The derivative of a constant (a number)

The derivative of any constant (which is just a way of saying any number), is zero.

the-derivative-of-a-constant-or-number

This is easy enough to remember, but if you are a student currently taking calculus, you need to remember the many different forms a constant can take. First, let’s look at the more obvious cases.

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Example

Find the derivative of each function.

\(\text{(a) } f(x) = 1\)

\(\text{(b) } g(x) = 20\)

\(\text{(c) } k(x) = -\dfrac{117}{91}\)

Solution

No matter how cute we try to get with crazy fractions, one fact remains: each of these are constants. Therefore, the derivative of each is zero.

\(\text{(a) } f^{\prime}(x) = \left(1\right)^{\prime} = 0\)

\(\text{(b) } g(x) = \left(20\right)^{\prime}=0\)

\(\text{(c) } k(x) = \left(-\dfrac{117}{91}\right)^{\prime}=0\)

Constants in “disguise”

You learn about quite a few different types of constants in math. A couple that immediately come to mind are:

\(e \approx 2.718\)

\(\pi \approx 3.142\)

These are famous, but there are others that you have certainly worked with. Consider \(\sqrt{2}\) or \(\ln\left(5\right)\). Both of these are constants (if you aren’t sure, type them in your calculator – you will get the decimal equivalent) and so their derivatives are zero as well.

Example

Find the derivative of each of the following.

\(\text{(a) } \pi^{3}\)

\(\text{(b) } \dfrac{\sqrt[3]{10}}{2}\)

\(\text{(c) } -(e-1)\)

Solution

Again, each of these is a constant with derivative zero.

\(\text{(a) } \left(\pi^{3}\right)^{\prime}=0\)

\(\text{(b) } \left(\dfrac{\sqrt[3]{10}}{2}\right)^{\prime}=0\)

\(\text{(c) } \left(-(e-1)\right)^{\prime}=0\)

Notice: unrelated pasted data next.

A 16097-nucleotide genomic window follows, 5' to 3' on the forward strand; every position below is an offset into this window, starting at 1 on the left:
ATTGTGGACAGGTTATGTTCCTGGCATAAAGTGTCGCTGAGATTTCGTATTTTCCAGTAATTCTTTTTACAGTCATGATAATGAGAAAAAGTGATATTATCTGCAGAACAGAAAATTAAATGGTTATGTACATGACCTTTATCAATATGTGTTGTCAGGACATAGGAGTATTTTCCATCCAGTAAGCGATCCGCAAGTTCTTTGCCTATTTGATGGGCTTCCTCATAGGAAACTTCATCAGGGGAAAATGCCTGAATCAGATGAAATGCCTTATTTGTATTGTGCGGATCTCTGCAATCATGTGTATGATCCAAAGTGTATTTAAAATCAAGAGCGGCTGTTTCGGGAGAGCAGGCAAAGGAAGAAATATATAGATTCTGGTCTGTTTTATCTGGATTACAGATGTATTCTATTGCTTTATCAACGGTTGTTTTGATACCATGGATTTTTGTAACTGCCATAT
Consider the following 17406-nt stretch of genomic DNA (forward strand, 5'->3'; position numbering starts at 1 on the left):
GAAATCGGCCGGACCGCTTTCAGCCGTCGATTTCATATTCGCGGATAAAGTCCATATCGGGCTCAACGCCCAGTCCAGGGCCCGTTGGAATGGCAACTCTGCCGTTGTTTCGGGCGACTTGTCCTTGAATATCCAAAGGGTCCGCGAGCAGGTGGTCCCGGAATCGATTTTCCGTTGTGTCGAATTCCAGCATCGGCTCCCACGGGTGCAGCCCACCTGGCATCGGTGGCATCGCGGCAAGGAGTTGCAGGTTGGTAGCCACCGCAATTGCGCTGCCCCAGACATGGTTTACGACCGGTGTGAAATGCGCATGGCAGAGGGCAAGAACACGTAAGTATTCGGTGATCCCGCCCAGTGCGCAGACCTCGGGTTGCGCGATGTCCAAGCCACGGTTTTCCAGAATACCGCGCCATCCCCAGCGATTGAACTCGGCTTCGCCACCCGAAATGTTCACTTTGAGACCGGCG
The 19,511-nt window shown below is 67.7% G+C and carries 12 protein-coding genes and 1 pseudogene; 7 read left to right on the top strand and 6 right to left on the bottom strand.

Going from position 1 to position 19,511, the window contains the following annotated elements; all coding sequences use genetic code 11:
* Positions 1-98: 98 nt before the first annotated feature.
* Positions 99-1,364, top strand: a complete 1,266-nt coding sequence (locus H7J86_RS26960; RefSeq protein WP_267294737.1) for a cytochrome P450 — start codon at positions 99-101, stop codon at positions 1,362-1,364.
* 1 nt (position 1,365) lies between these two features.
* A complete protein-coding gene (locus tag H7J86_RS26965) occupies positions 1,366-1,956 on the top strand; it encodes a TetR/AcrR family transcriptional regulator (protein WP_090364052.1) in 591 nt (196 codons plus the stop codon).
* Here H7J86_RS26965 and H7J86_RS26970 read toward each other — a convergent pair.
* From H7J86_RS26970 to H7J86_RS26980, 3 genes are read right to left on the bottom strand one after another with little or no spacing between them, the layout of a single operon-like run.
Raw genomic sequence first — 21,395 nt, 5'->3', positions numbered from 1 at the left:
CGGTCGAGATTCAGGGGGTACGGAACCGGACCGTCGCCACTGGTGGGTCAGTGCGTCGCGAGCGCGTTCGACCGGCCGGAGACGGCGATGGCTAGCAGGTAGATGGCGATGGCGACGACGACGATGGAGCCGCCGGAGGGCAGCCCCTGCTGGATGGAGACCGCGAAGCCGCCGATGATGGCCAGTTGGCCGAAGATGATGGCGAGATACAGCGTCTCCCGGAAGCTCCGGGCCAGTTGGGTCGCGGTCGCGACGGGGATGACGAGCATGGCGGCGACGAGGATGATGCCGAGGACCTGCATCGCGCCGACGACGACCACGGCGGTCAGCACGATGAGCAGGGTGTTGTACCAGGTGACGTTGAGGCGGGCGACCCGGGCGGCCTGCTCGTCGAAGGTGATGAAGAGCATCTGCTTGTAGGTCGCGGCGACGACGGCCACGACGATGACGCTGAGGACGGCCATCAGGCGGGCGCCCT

Don’t be fooled though. If we put an \(x\) or other variable with any of these, they are no longer constants and the rules for finding their derivative is different. For example, \(\left( e^x \right)^{\prime} = e^x\), not zero.

Why is the derivative of a constant zero?

One way of thinking about the derivative, is as the slope of a function at a given point. With functions like \(f(x) = x^2\) (graphed below), the slope can change from point to point because the graph is curved.

graph-of-x^2

But what does the function look like if it is a constant function? Below is the graph of \(f(x) = 2.5\).

graph-of-a-constant-function

This graph is a line, so the slope is the same at every point. Further, it is a horizontal line. The slope of any horizontal line is zero. Since the graph of any constant function is a horizontal line like this, the derivative is always zero.

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Summary

You will probably never have trouble finding the derivative of a constant when it is part of a polynomial or other function. But, be careful at paying attention to the different forms a constant may take, as professors and teachers love checking if you notice things like that. Further, you can use this easy idea to help you remember the concept of the derivative as the slope at a point – something that you will work with even when the derivatives are much more complicated.

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